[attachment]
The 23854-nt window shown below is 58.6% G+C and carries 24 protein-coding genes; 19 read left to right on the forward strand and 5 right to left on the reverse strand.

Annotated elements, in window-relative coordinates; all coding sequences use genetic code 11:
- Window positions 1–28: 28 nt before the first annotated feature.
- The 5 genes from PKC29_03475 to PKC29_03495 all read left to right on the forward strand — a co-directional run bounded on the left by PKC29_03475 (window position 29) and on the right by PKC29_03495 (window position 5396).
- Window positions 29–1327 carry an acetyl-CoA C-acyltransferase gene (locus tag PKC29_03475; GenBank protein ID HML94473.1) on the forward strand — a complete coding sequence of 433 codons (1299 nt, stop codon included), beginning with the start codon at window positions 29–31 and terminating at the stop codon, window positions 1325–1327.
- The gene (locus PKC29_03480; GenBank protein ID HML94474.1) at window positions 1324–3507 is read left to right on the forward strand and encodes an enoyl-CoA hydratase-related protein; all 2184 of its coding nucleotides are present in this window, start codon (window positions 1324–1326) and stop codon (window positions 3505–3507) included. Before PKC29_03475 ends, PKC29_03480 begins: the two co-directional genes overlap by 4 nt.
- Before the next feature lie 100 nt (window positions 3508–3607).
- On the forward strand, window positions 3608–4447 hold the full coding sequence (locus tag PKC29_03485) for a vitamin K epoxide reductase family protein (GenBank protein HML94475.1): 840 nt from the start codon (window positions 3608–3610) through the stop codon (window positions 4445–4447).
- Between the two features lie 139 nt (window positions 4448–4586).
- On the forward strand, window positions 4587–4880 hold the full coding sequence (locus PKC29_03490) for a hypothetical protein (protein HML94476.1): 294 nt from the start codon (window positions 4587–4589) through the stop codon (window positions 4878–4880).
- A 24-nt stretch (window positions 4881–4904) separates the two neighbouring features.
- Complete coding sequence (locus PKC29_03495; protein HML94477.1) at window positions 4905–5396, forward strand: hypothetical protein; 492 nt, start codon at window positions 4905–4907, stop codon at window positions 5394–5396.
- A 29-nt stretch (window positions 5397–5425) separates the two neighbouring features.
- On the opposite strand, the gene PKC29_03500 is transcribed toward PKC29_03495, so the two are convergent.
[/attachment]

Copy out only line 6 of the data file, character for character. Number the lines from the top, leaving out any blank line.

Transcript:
- The gene (locus PKC29_03480; GenBank protein ID HML94474.1) at window positions 1324–3507 is read left to right on the forward strand and encodes an enoyl-CoA hydratase-related protein; all 2184 of its coding nucleotides are present in this window, start codon (window positions 1324–1326) and stop codon (window positions 3505–3507) included. Before PKC29_03475 ends, PKC29_03480 begins: the two co-directional genes overlap by 4 nt.